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The gift is also not taxable for recipients.
Please see for reference IRS publication 525 page 31 left column - - http://www.irs.gov/pub/irs-pdf/p525.pdf
Gifts and inheritances. In most cases, property you receive as a gift, bequest, or inheritance is not included in your income. However, if property you receive this way later produces income such as interest, dividends, or rents, that income is taxable to you.
There is no any amount limit. That is for income tax purposes. That would be the donor who files form 709 - gift tax return - not recipients of the gift. The gift tax return is required when the total value of the gift is above $14,000 (for 2013) per person per year.
There will not be any gift taxes unless the lifetime limit of $5,250,000 (adjusted every year for inflation) is reached.However - considering your situation - because donors are not US persons and the gifted assets are not suited in the US - that is a foreign gift - and donors are not under US jurisdiction and the US gift tax return is not required.
The fact of receiving the gift from a nonresident alien is separately reported on form 3520.-http://www.irs.gov/pub/irs-pdf/f3520.pdf. In general, Form 3520 is due on the date that your income tax return is due, including extensions. There is no tax associated with that form. Only gifts above $100,000 are reported.
So far - (1) there is no income tax consequences for your daughter Jane (2) she would need to file form 3520 to report the gift from nonresident aliens (3) there is no income tax consequences for donors (4) there is no US tax due - neither income nor gift tax.
So basically,there would be no problems with US gift tax. Would Jane have to file the receipt of the inheritance in her US income tax for that year if the property is owned JTWRS? In other words is the inheritance taxable as income in the year it is received?. What about the Tenants in Common situation as far as the US IRS is concerned?
There is no inheritance issue as long as the person is alive."Inheritance" means - assets are transferred because of the death of the original owner.In case of foreign inheritance - it is reported on the same form 3520.But as I mentioned above - neither gift nor inheritance are not taxable in the US.
"Tenants in Common" - means a legal form of the ownership. From income tax prospective - it is important who owns and which part. If there is no other issues - the ownership is considered in equal parts.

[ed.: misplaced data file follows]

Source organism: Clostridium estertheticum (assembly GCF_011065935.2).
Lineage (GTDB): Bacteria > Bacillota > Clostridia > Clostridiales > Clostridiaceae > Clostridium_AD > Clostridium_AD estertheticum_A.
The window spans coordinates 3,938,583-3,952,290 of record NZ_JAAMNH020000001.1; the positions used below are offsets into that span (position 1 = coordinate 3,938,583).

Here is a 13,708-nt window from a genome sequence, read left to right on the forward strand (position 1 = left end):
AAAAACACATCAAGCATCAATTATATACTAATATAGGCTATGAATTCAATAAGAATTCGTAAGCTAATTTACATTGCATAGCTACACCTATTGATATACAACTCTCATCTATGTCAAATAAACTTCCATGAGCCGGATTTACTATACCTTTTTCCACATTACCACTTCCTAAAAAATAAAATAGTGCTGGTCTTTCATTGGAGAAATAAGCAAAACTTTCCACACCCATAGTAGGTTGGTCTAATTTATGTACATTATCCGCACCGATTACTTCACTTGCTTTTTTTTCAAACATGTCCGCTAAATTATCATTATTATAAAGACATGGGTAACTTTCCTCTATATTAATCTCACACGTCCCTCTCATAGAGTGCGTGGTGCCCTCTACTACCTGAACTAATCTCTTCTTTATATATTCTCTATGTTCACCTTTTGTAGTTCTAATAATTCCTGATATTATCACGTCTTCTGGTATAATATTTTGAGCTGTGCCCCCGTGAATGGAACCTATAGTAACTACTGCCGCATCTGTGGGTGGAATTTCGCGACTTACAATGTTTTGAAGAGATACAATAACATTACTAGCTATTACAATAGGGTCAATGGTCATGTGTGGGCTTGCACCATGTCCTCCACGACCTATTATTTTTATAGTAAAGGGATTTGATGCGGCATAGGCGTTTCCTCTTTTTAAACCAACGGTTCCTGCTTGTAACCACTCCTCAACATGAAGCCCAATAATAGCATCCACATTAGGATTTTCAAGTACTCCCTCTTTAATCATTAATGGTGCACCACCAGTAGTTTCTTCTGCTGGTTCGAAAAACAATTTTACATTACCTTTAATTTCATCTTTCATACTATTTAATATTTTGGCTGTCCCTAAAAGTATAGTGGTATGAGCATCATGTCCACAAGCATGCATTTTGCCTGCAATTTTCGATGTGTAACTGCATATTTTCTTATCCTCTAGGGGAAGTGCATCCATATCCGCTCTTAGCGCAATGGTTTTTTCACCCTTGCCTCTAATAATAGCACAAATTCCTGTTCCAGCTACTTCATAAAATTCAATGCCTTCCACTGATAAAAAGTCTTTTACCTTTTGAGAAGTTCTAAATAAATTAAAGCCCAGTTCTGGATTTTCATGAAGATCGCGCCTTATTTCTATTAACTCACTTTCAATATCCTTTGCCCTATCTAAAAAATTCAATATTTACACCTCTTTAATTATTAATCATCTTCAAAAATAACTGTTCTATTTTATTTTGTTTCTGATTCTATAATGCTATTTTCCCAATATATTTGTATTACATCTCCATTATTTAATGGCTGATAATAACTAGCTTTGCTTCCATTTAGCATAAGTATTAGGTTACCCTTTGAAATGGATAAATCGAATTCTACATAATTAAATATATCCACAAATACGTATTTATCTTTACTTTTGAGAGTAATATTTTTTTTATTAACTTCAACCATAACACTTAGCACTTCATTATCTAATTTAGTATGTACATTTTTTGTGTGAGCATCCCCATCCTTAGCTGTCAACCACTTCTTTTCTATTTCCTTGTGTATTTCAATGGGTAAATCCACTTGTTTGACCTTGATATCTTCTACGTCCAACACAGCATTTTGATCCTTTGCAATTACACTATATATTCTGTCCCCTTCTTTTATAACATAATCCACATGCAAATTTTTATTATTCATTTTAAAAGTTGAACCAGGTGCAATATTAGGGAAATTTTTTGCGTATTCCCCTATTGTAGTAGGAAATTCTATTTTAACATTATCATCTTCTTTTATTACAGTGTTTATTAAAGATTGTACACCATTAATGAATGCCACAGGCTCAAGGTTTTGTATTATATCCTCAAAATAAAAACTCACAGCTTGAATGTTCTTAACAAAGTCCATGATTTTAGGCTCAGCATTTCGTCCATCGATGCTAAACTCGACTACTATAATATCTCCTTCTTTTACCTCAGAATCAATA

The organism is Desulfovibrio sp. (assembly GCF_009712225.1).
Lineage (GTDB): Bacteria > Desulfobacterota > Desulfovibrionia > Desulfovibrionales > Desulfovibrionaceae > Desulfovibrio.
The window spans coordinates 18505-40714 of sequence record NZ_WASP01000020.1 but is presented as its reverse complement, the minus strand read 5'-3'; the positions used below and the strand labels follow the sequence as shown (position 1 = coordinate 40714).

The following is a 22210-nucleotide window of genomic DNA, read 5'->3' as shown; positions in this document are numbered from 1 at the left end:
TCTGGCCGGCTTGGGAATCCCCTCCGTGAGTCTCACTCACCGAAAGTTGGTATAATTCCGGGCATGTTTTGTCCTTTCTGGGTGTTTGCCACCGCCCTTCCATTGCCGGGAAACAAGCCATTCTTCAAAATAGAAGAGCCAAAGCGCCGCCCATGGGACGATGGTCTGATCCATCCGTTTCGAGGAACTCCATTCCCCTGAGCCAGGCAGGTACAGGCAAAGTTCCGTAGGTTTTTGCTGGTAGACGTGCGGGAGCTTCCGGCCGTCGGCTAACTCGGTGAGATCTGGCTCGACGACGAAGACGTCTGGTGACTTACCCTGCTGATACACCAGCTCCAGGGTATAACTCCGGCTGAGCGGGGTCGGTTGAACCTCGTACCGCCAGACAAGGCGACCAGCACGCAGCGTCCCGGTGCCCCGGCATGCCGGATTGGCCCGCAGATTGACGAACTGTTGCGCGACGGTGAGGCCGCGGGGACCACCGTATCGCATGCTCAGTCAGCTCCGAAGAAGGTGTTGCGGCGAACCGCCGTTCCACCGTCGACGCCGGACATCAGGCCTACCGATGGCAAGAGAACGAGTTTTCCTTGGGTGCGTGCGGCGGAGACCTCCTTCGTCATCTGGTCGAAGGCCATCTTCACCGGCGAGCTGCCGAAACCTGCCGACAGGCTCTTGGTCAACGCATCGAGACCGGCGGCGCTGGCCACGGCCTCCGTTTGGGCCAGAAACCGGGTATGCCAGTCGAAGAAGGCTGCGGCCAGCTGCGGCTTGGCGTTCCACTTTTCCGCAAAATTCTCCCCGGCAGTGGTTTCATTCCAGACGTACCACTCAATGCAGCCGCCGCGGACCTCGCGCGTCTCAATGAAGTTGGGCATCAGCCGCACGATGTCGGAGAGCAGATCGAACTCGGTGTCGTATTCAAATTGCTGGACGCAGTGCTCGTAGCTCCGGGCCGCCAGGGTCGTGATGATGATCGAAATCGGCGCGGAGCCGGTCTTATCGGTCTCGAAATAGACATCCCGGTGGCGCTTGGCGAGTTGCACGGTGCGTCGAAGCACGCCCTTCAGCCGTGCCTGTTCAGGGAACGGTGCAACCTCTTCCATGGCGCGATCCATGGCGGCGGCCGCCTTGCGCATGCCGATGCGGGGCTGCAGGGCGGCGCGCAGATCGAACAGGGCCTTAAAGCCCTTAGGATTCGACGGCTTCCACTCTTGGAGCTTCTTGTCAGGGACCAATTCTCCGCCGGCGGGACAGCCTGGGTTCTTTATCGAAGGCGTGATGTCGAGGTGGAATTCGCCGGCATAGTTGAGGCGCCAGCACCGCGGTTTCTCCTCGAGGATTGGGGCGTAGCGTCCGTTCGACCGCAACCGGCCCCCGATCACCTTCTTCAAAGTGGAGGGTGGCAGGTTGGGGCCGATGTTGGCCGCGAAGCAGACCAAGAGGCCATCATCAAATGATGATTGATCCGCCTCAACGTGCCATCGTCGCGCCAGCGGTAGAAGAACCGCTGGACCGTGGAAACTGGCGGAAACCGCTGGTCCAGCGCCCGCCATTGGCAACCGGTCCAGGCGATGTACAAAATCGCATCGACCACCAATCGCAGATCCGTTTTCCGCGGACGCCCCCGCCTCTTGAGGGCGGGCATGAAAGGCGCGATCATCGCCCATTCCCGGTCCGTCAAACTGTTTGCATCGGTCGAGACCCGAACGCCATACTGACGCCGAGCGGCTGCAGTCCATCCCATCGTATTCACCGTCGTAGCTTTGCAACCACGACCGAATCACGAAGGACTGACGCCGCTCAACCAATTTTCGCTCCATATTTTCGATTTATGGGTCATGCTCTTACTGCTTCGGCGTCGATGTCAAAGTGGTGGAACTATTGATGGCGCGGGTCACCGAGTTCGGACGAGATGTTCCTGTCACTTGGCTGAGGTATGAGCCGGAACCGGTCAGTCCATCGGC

So - assuming - Jane and two other own the property as "Tenants in Common" - that generally means - Jane owns 1/3 of the property.
The issue might come if the property is sold - in this case Jane will report only her part of the sale transaction.
What if the purchase agreement on the house specifies each person's share in dollars does that over ride the equal ownership that normally applies?
In case of a joint ownership - you may specify each person's share in dollars - but that will be transferred into percentage shares at the time of purchase. If the property value increases or decreases - that percentage shares will stay the same.Thus if for instance the property appreciated greatly and sold with the gain - for income tax purposes - the gain must be recognized by each co-owner according with their percentage of ownership.The percentage of ownership may be not equal - for instance one owner may own 20% and other two - 40% each - that is determined between co-owners.
To sum up. If the property is bought either as JTWRS or TIC, no income taxes are assessed by the IRS on Jane when the the share each parent owns in transferred on death of each parent under current IRS rules?
Yes - that is correct. No income recognized when the property is purchased and because of gifts.Income might be only recognized when the property is sold. But in case that is her primary residence - the gain is normal excluded from taxable income.But as long as the property is not sold - there is no issues.
Thank you very much. I appreciate your help. Have a good day
I am glad to be helpful.